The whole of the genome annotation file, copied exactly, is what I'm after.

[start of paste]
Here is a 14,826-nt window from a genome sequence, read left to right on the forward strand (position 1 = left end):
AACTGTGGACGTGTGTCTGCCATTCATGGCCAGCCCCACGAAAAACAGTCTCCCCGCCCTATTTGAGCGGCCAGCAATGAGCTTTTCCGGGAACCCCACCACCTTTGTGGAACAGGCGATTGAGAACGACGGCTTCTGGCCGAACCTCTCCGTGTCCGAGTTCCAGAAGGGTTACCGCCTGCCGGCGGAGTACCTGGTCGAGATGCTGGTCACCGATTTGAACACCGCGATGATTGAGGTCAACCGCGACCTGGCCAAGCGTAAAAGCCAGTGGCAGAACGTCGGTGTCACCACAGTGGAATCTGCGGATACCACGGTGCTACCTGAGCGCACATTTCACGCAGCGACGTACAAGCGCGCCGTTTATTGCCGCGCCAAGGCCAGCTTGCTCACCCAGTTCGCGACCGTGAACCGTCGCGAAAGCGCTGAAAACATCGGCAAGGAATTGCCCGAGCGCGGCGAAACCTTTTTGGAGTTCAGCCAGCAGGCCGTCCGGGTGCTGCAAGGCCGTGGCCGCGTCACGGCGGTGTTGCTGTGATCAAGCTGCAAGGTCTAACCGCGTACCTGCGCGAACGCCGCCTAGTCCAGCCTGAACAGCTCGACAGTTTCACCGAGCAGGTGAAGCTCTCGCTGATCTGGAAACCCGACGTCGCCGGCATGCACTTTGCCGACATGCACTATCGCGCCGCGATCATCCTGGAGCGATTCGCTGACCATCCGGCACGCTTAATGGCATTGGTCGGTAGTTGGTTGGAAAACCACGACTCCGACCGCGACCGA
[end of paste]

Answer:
Here is a 14,826-nt window from a genome sequence, read left to right on the forward strand (position 1 = left end):
AACTGTGGACGTGTGTCTGCCATTCATGGCCAGCCCCACGAAAAACAGTCTCCCCGCCCTATTTGAGCGGCCAGCAATGAGCTTTTCCGGGAACCCCACCACCTTTGTGGAACAGGCGATTGAGAACGACGGCTTCTGGCCGAACCTCTCCGTGTCCGAGTTCCAGAAGGGTTACCGCCTGCCGGCGGAGTACCTGGTCGAGATGCTGGTCACCGATTTGAACACCGCGATGATTGAGGTCAACCGCGACCTGGCCAAGCGTAAAAGCCAGTGGCAGAACGTCGGTGTCACCACAGTGGAATCTGCGGATACCACGGTGCTACCTGAGCGCACATTTCACGCAGCGACGTACAAGCGCGCCGTTTATTGCCGCGCCAAGGCCAGCTTGCTCACCCAGTTCGCGACCGTGAACCGTCGCGAAAGCGCTGAAAACATCGGCAAGGAATTGCCCGAGCGCGGCGAAACCTTTTTGGAGTTCAGCCAGCAGGCCGTCCGGGTGCTGCAAGGCCGTGGCCGCGTCACGGCGGTGTTGCTGTGATCAAGCTGCAAGGTCTAACCGCGTACCTGCGCGAACGCCGCCTAGTCCAGCCTGAACAGCTCGACAGTTTCACCGAGCAGGTGAAGCTCTCGCTGATCTGGAAACCCGACGTCGCCGGCATGCACTTTGCCGACATGCACTATCGCGCCGCGATCATCCTGGAGCGATTCGCTGACCATCCGGCACGCTTAATGGCATTGGTCGGTAGTTGGTTGGAAAACCACGACTCCGACCGCGACCGA